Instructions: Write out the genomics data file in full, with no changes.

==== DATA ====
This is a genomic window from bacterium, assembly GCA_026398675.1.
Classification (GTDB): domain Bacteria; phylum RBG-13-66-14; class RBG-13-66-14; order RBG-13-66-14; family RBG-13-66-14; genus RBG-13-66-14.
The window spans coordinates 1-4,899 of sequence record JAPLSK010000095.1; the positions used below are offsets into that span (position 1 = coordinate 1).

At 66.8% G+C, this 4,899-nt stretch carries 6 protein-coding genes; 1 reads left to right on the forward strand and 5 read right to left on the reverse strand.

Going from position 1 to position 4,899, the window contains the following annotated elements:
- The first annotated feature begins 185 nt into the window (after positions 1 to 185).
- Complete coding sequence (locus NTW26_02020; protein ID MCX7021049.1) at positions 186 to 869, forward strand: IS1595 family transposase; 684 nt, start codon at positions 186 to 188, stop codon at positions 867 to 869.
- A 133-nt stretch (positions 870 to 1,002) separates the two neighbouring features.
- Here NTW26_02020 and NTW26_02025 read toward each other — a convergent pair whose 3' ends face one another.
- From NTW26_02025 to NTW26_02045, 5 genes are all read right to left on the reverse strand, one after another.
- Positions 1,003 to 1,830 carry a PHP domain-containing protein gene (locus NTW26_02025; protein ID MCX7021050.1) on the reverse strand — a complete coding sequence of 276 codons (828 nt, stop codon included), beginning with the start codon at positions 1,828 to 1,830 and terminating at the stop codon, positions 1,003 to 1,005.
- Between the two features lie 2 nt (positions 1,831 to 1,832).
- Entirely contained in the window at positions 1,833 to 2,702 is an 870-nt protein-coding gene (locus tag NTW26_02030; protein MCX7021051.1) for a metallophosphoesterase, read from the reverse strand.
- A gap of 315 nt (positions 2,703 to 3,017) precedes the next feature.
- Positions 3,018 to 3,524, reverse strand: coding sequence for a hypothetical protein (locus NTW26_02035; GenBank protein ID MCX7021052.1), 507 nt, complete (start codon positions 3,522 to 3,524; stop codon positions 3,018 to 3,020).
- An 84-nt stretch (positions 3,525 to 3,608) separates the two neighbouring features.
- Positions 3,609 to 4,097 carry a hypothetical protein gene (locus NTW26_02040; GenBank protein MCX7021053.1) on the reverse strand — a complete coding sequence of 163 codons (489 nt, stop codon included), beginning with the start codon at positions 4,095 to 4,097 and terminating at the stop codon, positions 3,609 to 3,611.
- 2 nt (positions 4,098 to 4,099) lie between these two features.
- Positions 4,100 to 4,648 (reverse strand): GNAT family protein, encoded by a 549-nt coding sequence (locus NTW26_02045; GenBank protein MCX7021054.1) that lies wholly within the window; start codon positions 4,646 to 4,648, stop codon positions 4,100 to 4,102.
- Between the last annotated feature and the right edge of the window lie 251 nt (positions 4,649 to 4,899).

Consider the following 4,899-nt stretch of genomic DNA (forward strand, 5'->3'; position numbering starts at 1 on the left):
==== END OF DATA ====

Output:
This is a genomic window from bacterium, assembly GCA_026398675.1.
Classification (GTDB): domain Bacteria; phylum RBG-13-66-14; class RBG-13-66-14; order RBG-13-66-14; family RBG-13-66-14; genus RBG-13-66-14.
The window spans coordinates 1-4,899 of sequence record JAPLSK010000095.1; the positions used below are offsets into that span (position 1 = coordinate 1).

At 66.8% G+C, this 4,899-nt stretch carries 6 protein-coding genes; 1 reads left to right on the forward strand and 5 read right to left on the reverse strand.

Going from position 1 to position 4,899, the window contains the following annotated elements:
- The first annotated feature begins 185 nt into the window (after positions 1 to 185).
- Complete coding sequence (locus NTW26_02020; protein ID MCX7021049.1) at positions 186 to 869, forward strand: IS1595 family transposase; 684 nt, start codon at positions 186 to 188, stop codon at positions 867 to 869.
- A 133-nt stretch (positions 870 to 1,002) separates the two neighbouring features.
- Here NTW26_02020 and NTW26_02025 read toward each other — a convergent pair whose 3' ends face one another.
- From NTW26_02025 to NTW26_02045, 5 genes are all read right to left on the reverse strand, one after another.
- Positions 1,003 to 1,830 carry a PHP domain-containing protein gene (locus NTW26_02025; protein ID MCX7021050.1) on the reverse strand — a complete coding sequence of 276 codons (828 nt, stop codon included), beginning with the start codon at positions 1,828 to 1,830 and terminating at the stop codon, positions 1,003 to 1,005.
- Between the two features lie 2 nt (positions 1,831 to 1,832).
- Entirely contained in the window at positions 1,833 to 2,702 is an 870-nt protein-coding gene (locus tag NTW26_02030; protein MCX7021051.1) for a metallophosphoesterase, read from the reverse strand.
- A gap of 315 nt (positions 2,703 to 3,017) precedes the next feature.
- Positions 3,018 to 3,524, reverse strand: coding sequence for a hypothetical protein (locus NTW26_02035; GenBank protein ID MCX7021052.1), 507 nt, complete (start codon positions 3,522 to 3,524; stop codon positions 3,018 to 3,020).
- An 84-nt stretch (positions 3,525 to 3,608) separates the two neighbouring features.
- Positions 3,609 to 4,097 carry a hypothetical protein gene (locus NTW26_02040; GenBank protein MCX7021053.1) on the reverse strand — a complete coding sequence of 163 codons (489 nt, stop codon included), beginning with the start codon at positions 4,095 to 4,097 and terminating at the stop codon, positions 3,609 to 3,611.
- 2 nt (positions 4,098 to 4,099) lie between these two features.
- Positions 4,100 to 4,648 (reverse strand): GNAT family protein, encoded by a 549-nt coding sequence (locus NTW26_02045; GenBank protein MCX7021054.1) that lies wholly within the window; start codon positions 4,646 to 4,648, stop codon positions 4,100 to 4,102.
- Between the last annotated feature and the right edge of the window lie 251 nt (positions 4,649 to 4,899).

Consider the following 4,899-nt stretch of genomic DNA (forward strand, 5'->3'; position numbering starts at 1 on the left):